By Legal Cell
The question that has come up for consideration in this appeal is whether the seller is entitled to forfeit the earnest money deposit where the sale of an immovable property falls through by reason of the fault or failure of the purchaser.
Supreme Court in its judgement on the 18th October, 2012 in the matter of Satish Batra vs Sudhir Rawal has held that “earnest” money paid by a purchaser of an immovable property can be forfeited by the seller if the former fails to pay the remaining sum.
A Division Bench of Justice Mr KS Radhakrishnan and Justice Mr Dipak Misra allowed the appeal and set aside the Order passed by the Delhi High Court directing the seller to forfeit only a nominal amount of Rs.50,000 out of Rs.7,00,000/- “earnest” money paid by a purchaser after he failed to pay the rest of Rs.63,00,000/- to get the property.
The Apex Court also put down those elements essential for monies paid in advance to be termed as “earnest” money-
- It must be given at the moment at which the contract is concluded.
- It represents a guarantee that the contract will be fulfilled or, in other words, “earnest” is given to bind the contract.
- It is part of the purchase price when the transaction is carried out.
- It is forfeited when the transaction falls through by reason of the default or failure of the purchaser.
- Unless there is anything to the contrary in the terms of the contract, on default committed by the buyer, the seller is entitled to forfeit the earnest.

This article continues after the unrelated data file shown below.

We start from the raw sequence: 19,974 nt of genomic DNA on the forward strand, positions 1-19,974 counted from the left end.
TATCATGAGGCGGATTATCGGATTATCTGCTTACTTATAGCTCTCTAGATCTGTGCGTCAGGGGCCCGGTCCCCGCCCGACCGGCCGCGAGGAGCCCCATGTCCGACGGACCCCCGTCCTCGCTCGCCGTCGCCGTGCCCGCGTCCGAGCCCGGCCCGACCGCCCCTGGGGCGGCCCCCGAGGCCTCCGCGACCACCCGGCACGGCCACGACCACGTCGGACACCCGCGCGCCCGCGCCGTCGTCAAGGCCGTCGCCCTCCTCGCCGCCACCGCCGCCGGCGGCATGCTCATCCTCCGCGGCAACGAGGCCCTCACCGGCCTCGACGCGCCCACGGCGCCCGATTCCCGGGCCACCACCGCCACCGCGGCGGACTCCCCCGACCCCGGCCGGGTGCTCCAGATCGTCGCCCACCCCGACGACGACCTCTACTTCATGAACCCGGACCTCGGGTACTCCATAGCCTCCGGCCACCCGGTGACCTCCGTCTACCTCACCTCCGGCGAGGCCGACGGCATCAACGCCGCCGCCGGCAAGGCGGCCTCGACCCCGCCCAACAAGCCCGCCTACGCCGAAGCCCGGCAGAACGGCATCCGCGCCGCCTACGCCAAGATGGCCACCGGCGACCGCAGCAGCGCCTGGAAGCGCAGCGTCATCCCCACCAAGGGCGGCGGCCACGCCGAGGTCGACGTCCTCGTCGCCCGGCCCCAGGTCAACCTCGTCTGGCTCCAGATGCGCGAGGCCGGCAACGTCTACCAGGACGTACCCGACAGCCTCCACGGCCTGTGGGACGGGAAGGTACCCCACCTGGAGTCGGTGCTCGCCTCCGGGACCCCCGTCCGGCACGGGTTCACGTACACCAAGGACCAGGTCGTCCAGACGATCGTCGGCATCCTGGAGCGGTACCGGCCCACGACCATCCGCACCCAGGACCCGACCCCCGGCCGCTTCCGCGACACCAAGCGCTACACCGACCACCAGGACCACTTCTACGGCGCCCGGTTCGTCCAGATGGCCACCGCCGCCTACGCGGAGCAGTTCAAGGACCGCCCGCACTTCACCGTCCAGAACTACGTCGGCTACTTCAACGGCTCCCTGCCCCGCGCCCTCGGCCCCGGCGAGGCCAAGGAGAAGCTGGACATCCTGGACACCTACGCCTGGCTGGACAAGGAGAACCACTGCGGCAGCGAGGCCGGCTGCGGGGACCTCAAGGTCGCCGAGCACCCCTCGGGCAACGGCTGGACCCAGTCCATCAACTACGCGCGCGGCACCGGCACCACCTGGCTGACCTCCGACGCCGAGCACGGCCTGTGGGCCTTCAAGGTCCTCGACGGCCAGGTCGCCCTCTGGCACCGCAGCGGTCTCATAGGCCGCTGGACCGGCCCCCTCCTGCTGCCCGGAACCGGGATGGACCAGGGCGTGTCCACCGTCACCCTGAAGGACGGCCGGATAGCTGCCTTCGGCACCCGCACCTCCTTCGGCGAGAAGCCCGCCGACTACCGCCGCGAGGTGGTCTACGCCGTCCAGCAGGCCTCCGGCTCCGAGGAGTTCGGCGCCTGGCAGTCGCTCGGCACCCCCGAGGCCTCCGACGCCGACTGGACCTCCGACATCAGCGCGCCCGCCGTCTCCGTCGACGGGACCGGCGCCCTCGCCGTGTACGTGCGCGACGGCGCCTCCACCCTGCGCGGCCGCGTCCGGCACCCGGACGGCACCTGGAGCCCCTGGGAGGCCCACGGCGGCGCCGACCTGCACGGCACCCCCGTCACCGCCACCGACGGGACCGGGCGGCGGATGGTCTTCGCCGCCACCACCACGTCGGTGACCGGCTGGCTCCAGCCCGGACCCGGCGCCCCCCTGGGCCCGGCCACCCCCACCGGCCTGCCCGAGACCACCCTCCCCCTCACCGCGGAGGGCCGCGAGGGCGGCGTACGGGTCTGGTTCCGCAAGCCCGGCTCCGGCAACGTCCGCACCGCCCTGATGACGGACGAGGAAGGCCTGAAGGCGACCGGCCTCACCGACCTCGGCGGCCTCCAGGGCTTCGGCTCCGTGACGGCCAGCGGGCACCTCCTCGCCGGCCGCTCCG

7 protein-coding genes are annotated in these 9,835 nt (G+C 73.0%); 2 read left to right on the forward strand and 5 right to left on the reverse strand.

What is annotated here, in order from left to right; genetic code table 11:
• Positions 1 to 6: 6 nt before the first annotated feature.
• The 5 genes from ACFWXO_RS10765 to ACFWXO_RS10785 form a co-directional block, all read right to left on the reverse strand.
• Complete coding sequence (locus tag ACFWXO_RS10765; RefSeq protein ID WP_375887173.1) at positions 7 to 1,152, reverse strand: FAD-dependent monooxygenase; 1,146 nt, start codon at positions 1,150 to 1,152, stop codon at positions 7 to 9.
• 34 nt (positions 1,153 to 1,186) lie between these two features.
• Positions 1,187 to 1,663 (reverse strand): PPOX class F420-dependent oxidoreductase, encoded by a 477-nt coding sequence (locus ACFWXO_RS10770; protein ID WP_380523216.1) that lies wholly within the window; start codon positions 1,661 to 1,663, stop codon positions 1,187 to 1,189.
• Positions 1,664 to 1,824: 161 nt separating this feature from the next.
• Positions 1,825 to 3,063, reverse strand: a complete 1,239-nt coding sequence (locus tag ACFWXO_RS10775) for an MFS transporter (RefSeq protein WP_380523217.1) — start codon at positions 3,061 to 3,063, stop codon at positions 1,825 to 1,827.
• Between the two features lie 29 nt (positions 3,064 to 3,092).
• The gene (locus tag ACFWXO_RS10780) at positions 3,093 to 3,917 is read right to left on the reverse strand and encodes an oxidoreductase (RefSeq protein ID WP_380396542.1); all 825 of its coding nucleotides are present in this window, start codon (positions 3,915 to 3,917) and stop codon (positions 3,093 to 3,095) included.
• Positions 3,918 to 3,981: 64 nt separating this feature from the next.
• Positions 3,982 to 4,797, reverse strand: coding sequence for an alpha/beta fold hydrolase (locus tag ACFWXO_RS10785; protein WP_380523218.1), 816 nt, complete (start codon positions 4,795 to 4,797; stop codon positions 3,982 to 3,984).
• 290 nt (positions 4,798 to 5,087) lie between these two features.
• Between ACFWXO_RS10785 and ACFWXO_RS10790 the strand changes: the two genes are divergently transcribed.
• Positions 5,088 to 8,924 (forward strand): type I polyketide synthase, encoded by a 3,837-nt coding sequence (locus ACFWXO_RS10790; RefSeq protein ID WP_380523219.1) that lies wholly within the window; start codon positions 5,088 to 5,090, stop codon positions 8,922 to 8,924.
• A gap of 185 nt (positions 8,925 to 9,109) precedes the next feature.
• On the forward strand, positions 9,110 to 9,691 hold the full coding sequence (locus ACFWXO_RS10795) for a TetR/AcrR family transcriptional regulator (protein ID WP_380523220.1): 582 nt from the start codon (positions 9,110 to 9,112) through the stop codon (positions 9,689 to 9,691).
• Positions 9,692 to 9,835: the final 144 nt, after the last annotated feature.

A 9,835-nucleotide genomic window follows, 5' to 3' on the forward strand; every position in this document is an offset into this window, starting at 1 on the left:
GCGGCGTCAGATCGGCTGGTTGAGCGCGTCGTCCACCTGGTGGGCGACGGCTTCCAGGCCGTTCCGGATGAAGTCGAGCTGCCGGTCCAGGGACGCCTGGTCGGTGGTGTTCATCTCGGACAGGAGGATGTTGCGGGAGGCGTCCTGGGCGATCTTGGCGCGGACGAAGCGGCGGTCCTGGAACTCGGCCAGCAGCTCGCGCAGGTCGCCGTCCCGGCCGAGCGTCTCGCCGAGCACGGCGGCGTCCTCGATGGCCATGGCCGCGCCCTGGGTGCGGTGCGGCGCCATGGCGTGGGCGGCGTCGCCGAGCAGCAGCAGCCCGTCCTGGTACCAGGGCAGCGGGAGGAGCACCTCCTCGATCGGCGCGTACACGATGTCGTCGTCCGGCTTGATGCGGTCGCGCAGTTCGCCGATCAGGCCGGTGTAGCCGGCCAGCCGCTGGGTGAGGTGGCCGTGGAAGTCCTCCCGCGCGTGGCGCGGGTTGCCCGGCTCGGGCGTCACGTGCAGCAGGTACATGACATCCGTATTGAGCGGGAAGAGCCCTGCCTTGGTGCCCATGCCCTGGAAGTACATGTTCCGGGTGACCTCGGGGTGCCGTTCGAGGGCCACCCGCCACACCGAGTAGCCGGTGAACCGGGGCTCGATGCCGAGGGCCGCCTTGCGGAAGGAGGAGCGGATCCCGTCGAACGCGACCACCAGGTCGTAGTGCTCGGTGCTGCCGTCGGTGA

“In other words, ‘earnest’ is given to bind the contract, which is a part of the purchase price when the transaction is carried out and it will be forfeited when the transaction falls through by reason of the default or failure of the purchaser.”
“Law is, therefore, clear that to justify the forfeiture of advance money being part of ‘earnest money’ the terms of the contract should be clear and explicit. Earnest money is paid or given at the time when the contract is entered into and, as a pledge for its due performance by the depositor to be forfeited in case of non-performance, by the depositor. There can be converse situation also that if the seller fails to perform the contract the purchaser can also get the double the amount, if it is so stipulated. It is also the law that part payment of purchase price cannot be forfeited unless it is a guarantee for the due performance of the contract. In other words, if the payment is made only towards part payment of consideration and not intended as earnest money then the forfeiture clause will not apply.”
Download the judgement here: Satish_Batra_vs_Sudhir_Rawal_on_18_October_2012